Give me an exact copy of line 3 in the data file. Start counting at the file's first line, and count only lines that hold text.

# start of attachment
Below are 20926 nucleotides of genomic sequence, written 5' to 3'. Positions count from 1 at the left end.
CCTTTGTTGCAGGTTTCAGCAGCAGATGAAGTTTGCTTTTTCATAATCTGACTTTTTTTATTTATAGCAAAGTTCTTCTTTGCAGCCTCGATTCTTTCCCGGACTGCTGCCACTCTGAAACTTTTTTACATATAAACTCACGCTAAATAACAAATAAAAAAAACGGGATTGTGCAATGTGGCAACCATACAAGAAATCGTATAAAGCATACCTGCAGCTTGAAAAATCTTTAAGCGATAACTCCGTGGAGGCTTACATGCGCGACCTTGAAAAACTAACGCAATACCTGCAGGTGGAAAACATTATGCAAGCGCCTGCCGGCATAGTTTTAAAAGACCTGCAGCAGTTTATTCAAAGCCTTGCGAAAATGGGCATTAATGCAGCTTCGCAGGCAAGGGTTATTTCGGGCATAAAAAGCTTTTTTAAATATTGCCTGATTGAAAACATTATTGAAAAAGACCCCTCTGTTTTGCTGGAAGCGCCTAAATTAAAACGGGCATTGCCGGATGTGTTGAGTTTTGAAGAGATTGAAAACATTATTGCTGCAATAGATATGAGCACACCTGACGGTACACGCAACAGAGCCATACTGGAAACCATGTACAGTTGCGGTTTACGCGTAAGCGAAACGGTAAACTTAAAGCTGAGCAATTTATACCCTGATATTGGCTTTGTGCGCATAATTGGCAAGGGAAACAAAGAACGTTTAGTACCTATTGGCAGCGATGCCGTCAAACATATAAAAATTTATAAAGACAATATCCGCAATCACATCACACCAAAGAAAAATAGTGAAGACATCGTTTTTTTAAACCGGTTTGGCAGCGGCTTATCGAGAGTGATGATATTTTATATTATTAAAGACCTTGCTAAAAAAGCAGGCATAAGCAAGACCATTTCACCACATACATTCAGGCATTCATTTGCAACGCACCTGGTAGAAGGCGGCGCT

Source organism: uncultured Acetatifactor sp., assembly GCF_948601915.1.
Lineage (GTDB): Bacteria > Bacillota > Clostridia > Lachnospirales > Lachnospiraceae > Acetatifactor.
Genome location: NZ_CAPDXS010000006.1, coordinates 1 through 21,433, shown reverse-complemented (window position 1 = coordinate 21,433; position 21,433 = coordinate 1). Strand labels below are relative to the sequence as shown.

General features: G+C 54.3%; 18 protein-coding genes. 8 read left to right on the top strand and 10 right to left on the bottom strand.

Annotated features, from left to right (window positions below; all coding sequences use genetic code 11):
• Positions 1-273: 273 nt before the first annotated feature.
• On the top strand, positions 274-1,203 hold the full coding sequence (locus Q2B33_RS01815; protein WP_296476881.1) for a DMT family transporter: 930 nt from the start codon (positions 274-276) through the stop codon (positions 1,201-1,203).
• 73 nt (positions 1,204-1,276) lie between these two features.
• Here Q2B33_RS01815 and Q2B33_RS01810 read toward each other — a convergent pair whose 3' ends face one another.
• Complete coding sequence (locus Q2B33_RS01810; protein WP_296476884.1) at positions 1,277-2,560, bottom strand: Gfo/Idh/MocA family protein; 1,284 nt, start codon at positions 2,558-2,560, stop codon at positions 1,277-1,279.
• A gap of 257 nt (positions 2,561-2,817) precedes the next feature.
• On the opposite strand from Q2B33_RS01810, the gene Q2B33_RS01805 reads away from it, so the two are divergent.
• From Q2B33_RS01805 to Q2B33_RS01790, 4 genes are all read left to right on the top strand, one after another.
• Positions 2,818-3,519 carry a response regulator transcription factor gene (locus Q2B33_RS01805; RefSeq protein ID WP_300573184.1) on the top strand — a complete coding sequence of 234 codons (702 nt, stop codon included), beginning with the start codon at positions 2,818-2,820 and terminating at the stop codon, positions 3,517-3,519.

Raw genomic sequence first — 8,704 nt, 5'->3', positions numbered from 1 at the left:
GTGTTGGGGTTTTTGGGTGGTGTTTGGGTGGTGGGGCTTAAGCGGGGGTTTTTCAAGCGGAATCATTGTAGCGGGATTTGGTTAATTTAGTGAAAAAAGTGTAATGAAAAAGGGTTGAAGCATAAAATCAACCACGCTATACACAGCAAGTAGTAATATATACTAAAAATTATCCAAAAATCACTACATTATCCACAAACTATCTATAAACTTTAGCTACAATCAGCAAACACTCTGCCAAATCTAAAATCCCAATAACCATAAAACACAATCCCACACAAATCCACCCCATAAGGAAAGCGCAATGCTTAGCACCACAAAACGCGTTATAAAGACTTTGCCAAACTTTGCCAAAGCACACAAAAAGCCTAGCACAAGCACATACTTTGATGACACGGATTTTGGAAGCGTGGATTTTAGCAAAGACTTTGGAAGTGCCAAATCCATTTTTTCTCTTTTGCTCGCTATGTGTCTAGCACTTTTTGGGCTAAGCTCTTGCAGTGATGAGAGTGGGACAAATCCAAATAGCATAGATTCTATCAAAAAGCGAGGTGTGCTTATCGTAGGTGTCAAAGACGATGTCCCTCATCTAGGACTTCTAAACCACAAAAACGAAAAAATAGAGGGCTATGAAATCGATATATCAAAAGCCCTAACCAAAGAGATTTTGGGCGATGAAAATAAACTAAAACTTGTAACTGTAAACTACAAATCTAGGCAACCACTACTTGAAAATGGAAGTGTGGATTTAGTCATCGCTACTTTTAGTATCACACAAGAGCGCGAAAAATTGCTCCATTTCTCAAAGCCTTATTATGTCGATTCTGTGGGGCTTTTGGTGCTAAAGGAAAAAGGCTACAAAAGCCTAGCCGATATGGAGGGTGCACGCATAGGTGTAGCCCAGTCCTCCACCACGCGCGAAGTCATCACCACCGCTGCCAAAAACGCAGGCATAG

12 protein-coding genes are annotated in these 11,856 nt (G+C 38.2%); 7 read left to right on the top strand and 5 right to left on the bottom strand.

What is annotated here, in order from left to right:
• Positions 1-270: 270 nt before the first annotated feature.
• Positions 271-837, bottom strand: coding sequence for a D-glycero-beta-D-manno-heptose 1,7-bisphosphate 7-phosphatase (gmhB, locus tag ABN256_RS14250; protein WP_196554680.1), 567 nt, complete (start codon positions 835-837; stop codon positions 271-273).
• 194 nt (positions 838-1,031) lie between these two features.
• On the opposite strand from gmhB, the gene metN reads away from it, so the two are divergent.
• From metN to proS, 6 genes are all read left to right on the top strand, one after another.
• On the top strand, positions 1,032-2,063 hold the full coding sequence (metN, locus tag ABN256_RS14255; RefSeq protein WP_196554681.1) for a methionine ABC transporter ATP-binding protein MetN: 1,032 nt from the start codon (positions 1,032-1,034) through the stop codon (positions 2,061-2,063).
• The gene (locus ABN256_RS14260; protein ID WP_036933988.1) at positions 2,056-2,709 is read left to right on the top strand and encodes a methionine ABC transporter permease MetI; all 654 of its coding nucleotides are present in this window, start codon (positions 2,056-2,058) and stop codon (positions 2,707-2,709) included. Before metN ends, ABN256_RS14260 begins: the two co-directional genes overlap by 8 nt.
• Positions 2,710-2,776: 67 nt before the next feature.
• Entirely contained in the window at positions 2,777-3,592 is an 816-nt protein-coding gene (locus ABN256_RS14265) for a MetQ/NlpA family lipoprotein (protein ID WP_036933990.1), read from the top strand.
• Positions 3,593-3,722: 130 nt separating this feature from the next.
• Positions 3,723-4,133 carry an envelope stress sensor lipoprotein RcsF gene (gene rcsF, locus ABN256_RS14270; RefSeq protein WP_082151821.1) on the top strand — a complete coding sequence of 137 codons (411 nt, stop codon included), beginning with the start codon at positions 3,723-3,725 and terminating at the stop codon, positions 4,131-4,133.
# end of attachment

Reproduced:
Source organism: uncultured Acetatifactor sp., assembly GCF_948601915.1.